Is Summer Killing You?
What I’ve been hearing recently are stories about summertime dilemmas. “The relatives are visiting.” “I will be away visiting my (sister, brother, father, mothers, grands, etc.) “I’m catching up on the all the yard work I’ve left until warmer weather.” “I’m finally going to finish (fill in the blank.)” We all set up impossible schedules, tasks, objectives, and projects that leave us unsatisfied at the end of the summer because they’re not all completed. We’re worn out with visits, albeit enjoyable, by running the summer hotel.
When I lived in Maine, after suffering through a few summers of interminable visiting, someone gave me a piece of advice. She said, “enjoy your summer visits but tell them there’s a rule: the next visit has to occur in winter.” I’m afraid the winter here is too mild for that to work, but the point is, we’re all worn out by the time the travel and visiting season concludes.
Is this your idea of recreation? Maybe you’ve lost control of your calendar and that runs your life. So, what’s the answer? Maybe it’s about rhythm. Rushing from one thing to the next isn’t my idea of recreation, it’s a recipe for frustration and disappointment. There’s an answer to this fix we get ourselves into and believe it or not it’s straight from the Gospel.
First, let’s break down the word “recreation.” There’s “re” and there’s “creation.” Even though we might think we can create the world in six days, that’s already been done. Our job is to honor creation and preserve it. Personally, we’re not going to do much good in that regard if we’re tired and cranky. The prefix “re” means to repeat or do it again. So, we are using a word that means to restore or recreate ourselves when we engage in playtime, entertaining, travel or summer activities. When we attempt to move at the speed of light, this doesn’t happen.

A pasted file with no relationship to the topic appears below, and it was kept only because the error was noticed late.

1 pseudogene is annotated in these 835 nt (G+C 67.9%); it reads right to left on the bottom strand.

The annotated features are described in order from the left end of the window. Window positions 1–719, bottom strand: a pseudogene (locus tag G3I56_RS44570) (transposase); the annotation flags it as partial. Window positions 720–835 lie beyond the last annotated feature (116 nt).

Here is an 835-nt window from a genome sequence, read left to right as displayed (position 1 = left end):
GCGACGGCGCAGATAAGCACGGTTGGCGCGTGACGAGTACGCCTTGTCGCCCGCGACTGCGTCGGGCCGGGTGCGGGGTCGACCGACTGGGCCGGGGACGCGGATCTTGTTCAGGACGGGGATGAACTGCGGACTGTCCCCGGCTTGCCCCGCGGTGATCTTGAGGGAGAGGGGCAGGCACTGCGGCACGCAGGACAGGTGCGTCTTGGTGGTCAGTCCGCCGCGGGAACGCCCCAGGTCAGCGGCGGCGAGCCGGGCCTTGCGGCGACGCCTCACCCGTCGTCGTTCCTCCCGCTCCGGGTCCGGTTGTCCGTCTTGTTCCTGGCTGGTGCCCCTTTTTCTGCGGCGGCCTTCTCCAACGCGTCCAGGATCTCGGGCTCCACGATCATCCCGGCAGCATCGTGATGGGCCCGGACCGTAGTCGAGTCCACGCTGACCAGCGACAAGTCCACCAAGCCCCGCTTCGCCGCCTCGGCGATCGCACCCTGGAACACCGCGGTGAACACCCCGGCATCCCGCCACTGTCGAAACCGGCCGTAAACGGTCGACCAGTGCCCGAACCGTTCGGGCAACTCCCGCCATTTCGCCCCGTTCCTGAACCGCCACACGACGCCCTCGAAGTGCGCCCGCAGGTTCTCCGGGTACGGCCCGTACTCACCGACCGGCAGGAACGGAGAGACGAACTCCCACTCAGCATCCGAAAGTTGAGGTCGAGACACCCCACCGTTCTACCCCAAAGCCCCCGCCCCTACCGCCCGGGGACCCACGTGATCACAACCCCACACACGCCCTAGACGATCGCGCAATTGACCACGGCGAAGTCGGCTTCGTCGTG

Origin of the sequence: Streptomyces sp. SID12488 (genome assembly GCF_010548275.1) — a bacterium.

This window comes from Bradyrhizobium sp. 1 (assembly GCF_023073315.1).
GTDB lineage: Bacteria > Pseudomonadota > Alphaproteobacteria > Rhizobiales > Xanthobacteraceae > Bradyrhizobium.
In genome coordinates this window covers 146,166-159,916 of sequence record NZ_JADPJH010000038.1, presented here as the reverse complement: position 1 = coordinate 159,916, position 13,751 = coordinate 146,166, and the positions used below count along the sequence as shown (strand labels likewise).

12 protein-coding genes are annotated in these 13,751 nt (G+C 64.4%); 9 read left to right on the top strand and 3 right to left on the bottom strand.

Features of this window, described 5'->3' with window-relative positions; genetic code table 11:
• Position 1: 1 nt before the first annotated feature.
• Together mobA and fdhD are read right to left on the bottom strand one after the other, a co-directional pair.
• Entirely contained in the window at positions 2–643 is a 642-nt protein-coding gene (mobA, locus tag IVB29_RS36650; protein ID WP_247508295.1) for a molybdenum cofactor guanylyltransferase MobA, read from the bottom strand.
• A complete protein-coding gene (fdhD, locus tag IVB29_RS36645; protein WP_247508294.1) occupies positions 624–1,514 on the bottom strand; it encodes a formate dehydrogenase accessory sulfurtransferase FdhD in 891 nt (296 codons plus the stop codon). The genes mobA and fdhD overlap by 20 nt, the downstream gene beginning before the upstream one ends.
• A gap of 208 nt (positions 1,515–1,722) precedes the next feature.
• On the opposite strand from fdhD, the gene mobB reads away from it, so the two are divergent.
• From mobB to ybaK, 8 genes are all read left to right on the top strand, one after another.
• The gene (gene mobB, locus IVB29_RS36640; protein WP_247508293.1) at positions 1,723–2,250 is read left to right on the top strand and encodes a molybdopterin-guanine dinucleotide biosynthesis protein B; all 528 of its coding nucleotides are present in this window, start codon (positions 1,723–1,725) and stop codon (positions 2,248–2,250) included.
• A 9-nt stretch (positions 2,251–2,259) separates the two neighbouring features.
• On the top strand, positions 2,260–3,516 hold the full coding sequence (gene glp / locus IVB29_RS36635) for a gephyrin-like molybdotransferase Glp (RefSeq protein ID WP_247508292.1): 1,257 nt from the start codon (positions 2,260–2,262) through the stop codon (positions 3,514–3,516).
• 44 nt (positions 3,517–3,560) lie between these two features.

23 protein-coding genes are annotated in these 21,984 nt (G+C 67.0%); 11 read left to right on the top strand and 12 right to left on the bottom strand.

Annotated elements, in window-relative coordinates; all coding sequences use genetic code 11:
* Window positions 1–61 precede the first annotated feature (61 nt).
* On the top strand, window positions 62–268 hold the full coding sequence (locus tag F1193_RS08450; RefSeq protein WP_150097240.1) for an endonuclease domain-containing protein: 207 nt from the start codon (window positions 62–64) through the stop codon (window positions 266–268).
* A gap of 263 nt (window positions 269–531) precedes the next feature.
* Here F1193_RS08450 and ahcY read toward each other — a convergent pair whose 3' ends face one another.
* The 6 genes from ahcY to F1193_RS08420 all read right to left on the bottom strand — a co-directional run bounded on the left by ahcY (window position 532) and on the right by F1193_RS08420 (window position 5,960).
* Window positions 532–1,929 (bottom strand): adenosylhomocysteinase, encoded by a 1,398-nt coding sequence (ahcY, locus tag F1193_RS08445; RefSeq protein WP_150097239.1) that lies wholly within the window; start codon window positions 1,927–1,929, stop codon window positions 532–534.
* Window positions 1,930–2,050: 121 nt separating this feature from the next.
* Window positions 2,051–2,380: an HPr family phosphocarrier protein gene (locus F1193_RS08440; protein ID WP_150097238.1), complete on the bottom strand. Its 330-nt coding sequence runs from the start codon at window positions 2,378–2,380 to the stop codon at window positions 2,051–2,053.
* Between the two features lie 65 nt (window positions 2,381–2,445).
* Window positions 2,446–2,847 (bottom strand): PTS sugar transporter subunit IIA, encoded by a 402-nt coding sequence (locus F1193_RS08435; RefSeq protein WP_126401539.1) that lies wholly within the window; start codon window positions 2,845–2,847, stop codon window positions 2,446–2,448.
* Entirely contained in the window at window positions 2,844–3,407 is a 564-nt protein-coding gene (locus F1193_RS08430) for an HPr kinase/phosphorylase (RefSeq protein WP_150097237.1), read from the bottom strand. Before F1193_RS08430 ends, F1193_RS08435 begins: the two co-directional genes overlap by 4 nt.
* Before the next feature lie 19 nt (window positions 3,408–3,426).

Jesus’ example can be followed. The Gospels tell us he went into the public market, went to dinner, engaged and taught people. He pronounced that sins had been forgiven and he healed people. But, he didn’t do it continuously. We are told he would withdraw to a quiet place. Why? He knew that he needed to reconnect with God and himself, to be restored before facing more people. It was a good balance: engagement then retreat.
So, enjoy your busy summer but remember that quiet time, personal time, reading, reflection, praying, meditation and personal creative projects will restore your energy and allow you to reenter the world around you with vigor and good humor. Put that time on your calendar. Remember, no one but you can give you permission for time off and “recreation.”